Mars on December 23rd, imaged by Christopher Go. South is up. The large dark area just above center is Mare Erythraeum. Aurorae Sinus (with stalks) is below it, left of that is Margaritifer Sinus, and farther left is isolated Sinus Meridiani, "There is still some lingering dust over this region," writes Go, "although the heavy dust storm is over. The south polar cap is very small now. The north polar cloud hood is getting bigger." (The arcs just inside the limb are processing artifacts.)

Go images from the Philippines on the opposite side of Earth from North America. So, because Mars also rotates once in about 24 hours, he images the opposite side of Mars in early evening than the side of Mars the Americas see in early evening around any given date.

To get a map of the side of Mars facing you at the date and time you observe, you can use our Mars Profiler. The map there is square; remember to mentally wrap it onto the side of a globe. (Features near the map's edges become very foreshortened.)

Jupiter and Saturn (magnitudes –2.0 and +0.6, respectively) still shine close together, low in the southwest during and after twilight. Jupiter is the bright one; Saturn is only about a tenth as bright. Their separation is widening: from 0.5° on December 25th to 1.3° by January 1st. How long can you keep them in view?

See The 400-Year Rhythm of Great Conjunctions about the cycles of Jupiter-Saturn pairups.

Jupiter and Saturn at their December 21st conjunction, imaged telescopically by Christopher Go.

Uranus (magnitude 5.7, in Aries) is high in the south in early evening, about 10° east (left) of Mars. Uranus is only 3.7 arcseconds wide, but that's enough to appear as a tiny fuzzy ball, not a point, at high power in even a smallish telescope with sharp optics — during spells of good seeing.

Neptune (magnitude 7.9, in Aquarius) is lower in the southwest right after dark. Neptune is 2.3 arcseconds wide, harder to resolve than Uranus except in very good seeing. Finder charts for Uranus and Neptune.

All descriptions that relate to your horizon — including the words up, down, right, and left — are written for the world's mid-northern latitudes. Descriptions that also depend on longitude (mainly Moon positions) are for North America.

Eastern Standard Time, EST, is Universal Time minus 5 hours. (Universal Time is also known as UT, UTC, GMT, or Z time.)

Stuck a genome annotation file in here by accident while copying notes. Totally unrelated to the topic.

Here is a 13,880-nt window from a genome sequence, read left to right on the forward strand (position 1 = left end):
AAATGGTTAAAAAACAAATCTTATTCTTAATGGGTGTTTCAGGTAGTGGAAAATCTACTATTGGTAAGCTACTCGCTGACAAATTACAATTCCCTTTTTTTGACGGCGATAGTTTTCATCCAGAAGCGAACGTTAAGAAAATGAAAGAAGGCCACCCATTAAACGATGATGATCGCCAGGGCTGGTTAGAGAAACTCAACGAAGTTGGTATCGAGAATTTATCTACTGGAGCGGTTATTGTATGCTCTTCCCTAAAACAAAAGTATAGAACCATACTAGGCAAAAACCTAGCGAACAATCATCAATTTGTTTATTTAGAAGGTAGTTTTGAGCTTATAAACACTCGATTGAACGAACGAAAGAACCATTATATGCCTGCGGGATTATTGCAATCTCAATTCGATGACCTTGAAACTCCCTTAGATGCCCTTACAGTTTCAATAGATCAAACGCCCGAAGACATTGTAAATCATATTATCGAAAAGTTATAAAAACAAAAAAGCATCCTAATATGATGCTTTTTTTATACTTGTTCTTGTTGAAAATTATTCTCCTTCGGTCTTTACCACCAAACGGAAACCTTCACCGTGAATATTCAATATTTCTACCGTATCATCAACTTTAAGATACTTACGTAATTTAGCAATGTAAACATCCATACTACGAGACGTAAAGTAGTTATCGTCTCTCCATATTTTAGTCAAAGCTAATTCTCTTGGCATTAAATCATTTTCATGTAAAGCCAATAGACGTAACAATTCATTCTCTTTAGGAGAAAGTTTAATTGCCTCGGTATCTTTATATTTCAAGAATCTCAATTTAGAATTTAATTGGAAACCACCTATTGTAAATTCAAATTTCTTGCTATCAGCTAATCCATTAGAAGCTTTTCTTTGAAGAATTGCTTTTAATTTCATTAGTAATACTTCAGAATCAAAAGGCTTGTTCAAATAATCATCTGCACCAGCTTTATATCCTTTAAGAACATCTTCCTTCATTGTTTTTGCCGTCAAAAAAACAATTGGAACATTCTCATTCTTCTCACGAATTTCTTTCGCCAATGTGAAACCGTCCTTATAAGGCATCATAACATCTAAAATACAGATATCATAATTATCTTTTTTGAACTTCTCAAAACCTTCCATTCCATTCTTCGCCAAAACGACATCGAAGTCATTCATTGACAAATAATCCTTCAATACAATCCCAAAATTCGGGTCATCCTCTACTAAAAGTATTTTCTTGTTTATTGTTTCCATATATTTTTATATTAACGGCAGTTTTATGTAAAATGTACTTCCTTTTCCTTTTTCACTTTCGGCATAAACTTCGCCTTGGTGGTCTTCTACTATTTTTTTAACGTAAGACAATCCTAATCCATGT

Want to become a better astronomer? Learn your way around the constellations. They're the key to locating everything fainter and deeper to hunt with binoculars or a telescope.

This is an outdoor nature hobby. For an easy-to-use constellation guide covering the whole evening sky, use the big monthly map in the center of each issue of Sky & Telescope, the essential magazine of astronomy.

Once you get a telescope, to put it to good use you'll need a detailed, large-scale sky atlas (set of charts). The basic standard is the Pocket Sky Atlas (in either the original or Jumbo Edition), which shows stars to magnitude 7.6.

Pocket Sky Atlas cover, Jumbo edition
The Pocket Sky Atlas plots 30,796 stars to magnitude 7.6, and hundreds of telescopic galaxies, star clusters, and nebulae among them. Shown here is the Jumbo Edition, which is in hard covers and enlarged for easier reading outdoors at night. Sample charts. More about the current editions.

Next up is the larger and deeper Sky Atlas 2000.0, plotting stars to magnitude 8.5; nearly three times as many. The next up, once you know your way around, are the even larger Interstellarum atlas (stars to magnitude 9.5) or Uranometria 2000.0 (stars to magnitude 9.75). And be sure to read how to use sky charts with a telescope.

You'll also want a good deep-sky guidebook, such as Sky Atlas 2000.0 Companion by Strong and Sinnott, or the bigger (and illustrated) Night Sky Observer's Guide by Kepple and Sanner.

Can a computerized telescope replace charts? Not for beginners, I don't think, and not on mounts and tripods that are less than top-quality mechanically, meaning heavy and expensive. And as Terence Dickinson and Alan Dyer say in their Backyard Astronomer's Guide, "A full appreciation of the universe cannot come without developing the skills to find things in the sky and understanding how the sky works. This knowledge comes only by spending time under the stars with star maps in hand."

Audio sky tour. Out under the evening sky with your
earbuds in place, listen to Kelly Beatty's monthly
podcast tour of the heavens above. It's free.

"The dangers of not thinking clearly are much greater now than ever before. It's not that there's something new in our way of thinking, it's that credulous and confused thinking can be much more lethal in ways it was never before."
            — Carl Sagan, 1996

"Facts are stubborn things."
            — John Adams, 1770


*Answer to why the Moon has a younger (slimmer) phase each month now when it passes Mars:
The seasonal turning of sky carries Mars westward month by month, closer toward our line of sight to the Sun (despite Mars's slower eastward motion against the stars). The closer the Moon is to our line of sight to the Sun, the thinner its phase.